The state, at least in our present context, is defined as a “legitimate force which exhibits a monopoly over a territory”. This definition precludes the inclusion of some ‘traditional’ states which can be identified through the use of familial or personal consideration in government, and in fact some political economists would like include these proto-states in their definition. Fukuyama particularly distinguishes between these ‘traditional’, familial states and ‘modern’ states which strip all familial consideration within government to yield an impersonal–and therefore impartial–government. States, in order to progress, should not show favoritism which is found in so called traditional states; but instead, they should strive to become an impersonal vehicle of the governing body. The state is therefore the artific of the government which aims to maximize governmental power.

The second set of institutions required for the modernization and evolution of the state is a set of institutions that provide the “rule of law” to all citizens. The Rule of Law is more than just a set of legislation but in practice needs to transcend the rules and to “express the agreed upon rules which the community develops and which bind all.” The Rule of Law must impact the state’s chiefs and leaders as much as any other citizen; for without such universal ligature, the Rule of Law cannot fulfill a required role in limiting the power of the state over its citizens.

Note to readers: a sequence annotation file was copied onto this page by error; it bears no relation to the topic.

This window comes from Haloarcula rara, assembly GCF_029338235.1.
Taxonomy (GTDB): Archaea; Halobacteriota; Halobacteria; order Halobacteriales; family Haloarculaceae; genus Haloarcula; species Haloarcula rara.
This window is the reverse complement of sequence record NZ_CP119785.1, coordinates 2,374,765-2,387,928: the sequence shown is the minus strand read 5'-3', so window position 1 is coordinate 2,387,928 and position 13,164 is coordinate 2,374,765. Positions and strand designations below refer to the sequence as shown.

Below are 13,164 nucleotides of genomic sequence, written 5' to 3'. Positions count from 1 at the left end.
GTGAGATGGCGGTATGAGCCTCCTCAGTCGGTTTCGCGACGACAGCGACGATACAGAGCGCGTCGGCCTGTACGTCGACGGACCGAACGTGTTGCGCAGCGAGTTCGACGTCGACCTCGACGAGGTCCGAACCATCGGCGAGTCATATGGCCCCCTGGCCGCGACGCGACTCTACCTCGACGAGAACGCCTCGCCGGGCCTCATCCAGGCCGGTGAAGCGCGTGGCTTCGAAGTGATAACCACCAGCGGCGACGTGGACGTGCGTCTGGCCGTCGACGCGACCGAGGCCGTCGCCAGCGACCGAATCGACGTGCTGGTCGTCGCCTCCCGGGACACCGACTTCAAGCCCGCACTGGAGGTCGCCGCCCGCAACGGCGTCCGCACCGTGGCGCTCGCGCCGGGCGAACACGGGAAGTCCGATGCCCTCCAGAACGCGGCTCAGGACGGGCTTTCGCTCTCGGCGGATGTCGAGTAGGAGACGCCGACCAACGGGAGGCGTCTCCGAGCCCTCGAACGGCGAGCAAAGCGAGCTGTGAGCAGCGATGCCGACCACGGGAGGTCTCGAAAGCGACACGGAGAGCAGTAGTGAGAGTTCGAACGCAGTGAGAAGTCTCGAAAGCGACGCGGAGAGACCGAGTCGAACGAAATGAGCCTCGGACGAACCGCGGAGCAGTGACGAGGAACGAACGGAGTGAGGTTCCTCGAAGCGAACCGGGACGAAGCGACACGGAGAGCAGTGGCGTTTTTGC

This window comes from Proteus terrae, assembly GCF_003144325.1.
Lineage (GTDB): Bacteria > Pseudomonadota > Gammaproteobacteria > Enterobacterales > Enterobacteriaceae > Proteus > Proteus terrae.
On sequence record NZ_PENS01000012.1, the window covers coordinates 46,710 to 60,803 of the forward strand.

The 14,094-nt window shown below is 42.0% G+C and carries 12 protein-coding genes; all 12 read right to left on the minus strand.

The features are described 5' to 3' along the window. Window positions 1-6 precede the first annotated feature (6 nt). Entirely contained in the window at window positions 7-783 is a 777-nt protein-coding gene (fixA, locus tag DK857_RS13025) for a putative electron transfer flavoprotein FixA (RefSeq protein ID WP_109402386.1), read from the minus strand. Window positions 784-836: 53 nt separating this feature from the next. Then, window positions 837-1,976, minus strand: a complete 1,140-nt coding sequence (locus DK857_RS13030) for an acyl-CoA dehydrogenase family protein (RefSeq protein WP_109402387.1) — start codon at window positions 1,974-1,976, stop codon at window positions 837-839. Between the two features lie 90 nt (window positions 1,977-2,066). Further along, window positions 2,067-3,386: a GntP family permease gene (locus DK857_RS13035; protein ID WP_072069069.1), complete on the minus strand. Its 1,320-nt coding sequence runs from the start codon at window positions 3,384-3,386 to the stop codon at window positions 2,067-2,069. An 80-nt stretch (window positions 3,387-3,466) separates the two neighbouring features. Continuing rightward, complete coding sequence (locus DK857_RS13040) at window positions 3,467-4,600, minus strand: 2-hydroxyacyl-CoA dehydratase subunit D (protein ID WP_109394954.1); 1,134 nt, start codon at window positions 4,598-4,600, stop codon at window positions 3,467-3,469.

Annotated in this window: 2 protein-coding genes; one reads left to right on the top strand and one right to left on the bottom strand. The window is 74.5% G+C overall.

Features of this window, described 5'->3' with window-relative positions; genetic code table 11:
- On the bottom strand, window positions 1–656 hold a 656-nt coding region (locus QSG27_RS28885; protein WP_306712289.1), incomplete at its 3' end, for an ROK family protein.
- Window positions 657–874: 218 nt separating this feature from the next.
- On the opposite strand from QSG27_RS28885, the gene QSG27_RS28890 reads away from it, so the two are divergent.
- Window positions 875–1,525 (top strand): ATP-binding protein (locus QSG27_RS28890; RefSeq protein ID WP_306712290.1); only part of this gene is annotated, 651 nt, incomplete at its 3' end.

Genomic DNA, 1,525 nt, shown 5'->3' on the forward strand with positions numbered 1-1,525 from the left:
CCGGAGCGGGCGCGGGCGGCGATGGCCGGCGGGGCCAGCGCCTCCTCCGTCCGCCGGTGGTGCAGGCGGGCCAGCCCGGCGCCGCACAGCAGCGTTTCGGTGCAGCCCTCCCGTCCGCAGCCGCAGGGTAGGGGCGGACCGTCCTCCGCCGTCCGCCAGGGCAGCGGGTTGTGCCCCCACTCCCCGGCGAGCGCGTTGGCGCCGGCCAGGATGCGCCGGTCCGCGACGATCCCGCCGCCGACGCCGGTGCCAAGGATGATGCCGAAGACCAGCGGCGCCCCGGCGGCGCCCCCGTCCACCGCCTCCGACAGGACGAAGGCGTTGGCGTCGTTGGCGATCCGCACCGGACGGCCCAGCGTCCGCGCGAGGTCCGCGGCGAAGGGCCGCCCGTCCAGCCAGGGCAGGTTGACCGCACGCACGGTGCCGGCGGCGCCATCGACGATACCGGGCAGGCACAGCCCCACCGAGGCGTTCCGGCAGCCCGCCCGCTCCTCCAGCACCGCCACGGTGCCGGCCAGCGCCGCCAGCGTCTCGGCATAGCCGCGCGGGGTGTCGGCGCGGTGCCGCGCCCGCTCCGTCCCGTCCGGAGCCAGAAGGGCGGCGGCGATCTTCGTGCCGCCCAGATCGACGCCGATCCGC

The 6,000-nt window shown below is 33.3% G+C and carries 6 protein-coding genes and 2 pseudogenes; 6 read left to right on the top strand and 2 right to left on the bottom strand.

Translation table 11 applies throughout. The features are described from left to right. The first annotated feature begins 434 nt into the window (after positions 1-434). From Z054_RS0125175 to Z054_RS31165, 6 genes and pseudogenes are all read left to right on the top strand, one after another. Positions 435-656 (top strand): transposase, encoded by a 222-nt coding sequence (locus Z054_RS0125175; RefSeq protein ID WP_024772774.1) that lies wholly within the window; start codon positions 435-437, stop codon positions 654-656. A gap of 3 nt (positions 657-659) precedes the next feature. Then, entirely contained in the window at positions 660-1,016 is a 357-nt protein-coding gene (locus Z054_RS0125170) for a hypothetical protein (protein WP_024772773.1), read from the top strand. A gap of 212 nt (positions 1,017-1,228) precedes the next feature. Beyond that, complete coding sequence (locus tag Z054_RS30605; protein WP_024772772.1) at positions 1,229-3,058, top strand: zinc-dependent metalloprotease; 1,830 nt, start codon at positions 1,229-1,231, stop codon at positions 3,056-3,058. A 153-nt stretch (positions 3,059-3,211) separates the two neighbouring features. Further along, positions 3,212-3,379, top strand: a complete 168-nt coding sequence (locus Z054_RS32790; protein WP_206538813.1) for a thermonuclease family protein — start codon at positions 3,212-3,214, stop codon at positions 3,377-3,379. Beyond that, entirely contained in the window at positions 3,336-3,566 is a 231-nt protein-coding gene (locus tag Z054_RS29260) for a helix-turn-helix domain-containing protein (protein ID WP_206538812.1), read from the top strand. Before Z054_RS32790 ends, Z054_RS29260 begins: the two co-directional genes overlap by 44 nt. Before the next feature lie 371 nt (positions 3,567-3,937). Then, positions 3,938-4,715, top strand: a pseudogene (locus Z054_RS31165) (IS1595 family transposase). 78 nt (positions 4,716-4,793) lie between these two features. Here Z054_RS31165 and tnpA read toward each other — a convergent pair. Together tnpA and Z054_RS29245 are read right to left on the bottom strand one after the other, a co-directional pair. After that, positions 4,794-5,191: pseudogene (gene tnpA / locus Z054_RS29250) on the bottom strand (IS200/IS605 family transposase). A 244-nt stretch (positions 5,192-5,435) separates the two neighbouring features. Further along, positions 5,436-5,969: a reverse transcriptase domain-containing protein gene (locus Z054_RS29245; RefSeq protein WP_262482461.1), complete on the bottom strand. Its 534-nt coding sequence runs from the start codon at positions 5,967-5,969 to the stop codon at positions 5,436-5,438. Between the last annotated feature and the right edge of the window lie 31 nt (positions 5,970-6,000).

The last set of institutions are pivotal in providing accountability. Accountability defines and creates three of Plato’s six forms of government. Plato sees government as the rule of one over many, the few over many, or the many over all. Each of these simple schemas are bifurcated by the presence of lack of accountability in the aforementioned government. Consider, per exemplar, the distinction between tyranny and monarchy. The defining difference is the level of accountability that the government has to its citizens. This distinction was seen in 17th century England when the monarchy enjoyed the consent of the governed through the parliament.

The limits to the power of the state imposed by both the rule of law and the institutions of accountability helped to legitimize the state.

Now the path that we must take to build our theory of state evolution relies on one more assumption, an assumption of what drives human sociopolitical behavior. Economists run on the assumption that humans are inherently greedy and selfish, and that it is only through the incentives of the market economy that people come together at all. This Hobbesian view of the individual is terribly depressing, and perhaps it even eliminates the possibility of development in toto.